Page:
Report - Charles Collard



In answer to Rod Willmot's invitation, I'm writing these lines a few days after the 2001 edition of the Défi de l'Île, still thoroughly excited by my race. My legs have forgotten their fatigue. One rather surrealistic image comes back, the pre-dawn start and the strange impression, for the first few minutes, of not feeling the ground beneath my wheels. A pleasure mingled with fear that I might fall. What is it about skating that's so fascinating? The fragility of balance, the silent gliding over the trail, the sensation of speed... Can't find the words, you can't explain pleasure. A little after the start a trio pulled away, and in spite of a fall by Allison Turner (who got up right away), that trio (composed by Charles Beaudoin, Allison, and Bernard Doth), would finish in that order without ever being caught.

By the end of the first section, I was in a second pack with four companions. The fast skating along Lakeshore help us improve our rate of speed and we worked well together. On the hill at Senneville, Yuri Juteau caught up to us. His very effective double-push gradually helped him pull away. By around the 50th km there were only two of us, with Yuri a few minutes ahead. Brad Moffat started taking pulls. "We can do it in under 6 hours," he told me. He kept up an incredible pace! We went by Pie IX in 3:30, and our rate kept on improving on Gouin. Just before the 4th section I caught up to Yuri, who suddenly fell in front of me. Nothing serious, he bravely got going again. At the 100th km I checked my watch -- 4:15 -- anything is possible! Then comes the section we all fear the most, I know it well and know exactly where the bad parts are. 15 km from the end, I fall back from Brad, who hasn't weakened at all, but I still keep him in sight. Then suddenly a nail gets stuck in one of my wheels! I have to wait for help because I can't get it out by myself.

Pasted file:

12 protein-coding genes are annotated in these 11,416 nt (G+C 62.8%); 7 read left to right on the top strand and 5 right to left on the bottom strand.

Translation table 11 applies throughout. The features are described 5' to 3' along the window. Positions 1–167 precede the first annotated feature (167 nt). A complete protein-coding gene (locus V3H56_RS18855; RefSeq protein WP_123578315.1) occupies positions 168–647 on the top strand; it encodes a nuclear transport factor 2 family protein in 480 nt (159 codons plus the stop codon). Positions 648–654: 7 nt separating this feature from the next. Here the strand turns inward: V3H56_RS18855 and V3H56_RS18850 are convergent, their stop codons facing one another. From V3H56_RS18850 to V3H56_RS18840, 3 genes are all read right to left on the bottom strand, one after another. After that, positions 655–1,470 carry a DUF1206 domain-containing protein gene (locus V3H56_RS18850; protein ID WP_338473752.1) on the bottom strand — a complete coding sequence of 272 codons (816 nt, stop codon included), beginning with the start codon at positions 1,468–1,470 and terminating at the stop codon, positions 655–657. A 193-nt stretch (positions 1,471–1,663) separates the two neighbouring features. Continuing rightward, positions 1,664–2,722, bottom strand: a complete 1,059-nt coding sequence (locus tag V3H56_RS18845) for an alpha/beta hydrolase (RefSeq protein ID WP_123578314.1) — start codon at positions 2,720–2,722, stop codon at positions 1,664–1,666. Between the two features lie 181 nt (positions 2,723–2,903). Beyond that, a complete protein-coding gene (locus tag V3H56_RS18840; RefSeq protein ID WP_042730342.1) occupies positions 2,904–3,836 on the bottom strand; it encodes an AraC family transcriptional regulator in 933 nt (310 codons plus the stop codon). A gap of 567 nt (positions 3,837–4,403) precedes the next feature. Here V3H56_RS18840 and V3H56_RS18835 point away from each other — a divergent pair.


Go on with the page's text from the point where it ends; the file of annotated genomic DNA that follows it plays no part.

A few minutes would go by before a Défi volunteer would arrive to help me out. That nail made me lose all hope of finishing in under 6 hours. But knowing I was so close to the finish helped me take control over my fatigue. Just 3 km left and I've done over half the route alone. In the end I missed breaking 6 hours by just 10 minutes. Congratulations to all the participants!

That was a very intense day, shared with remarkable people.

Charles Collard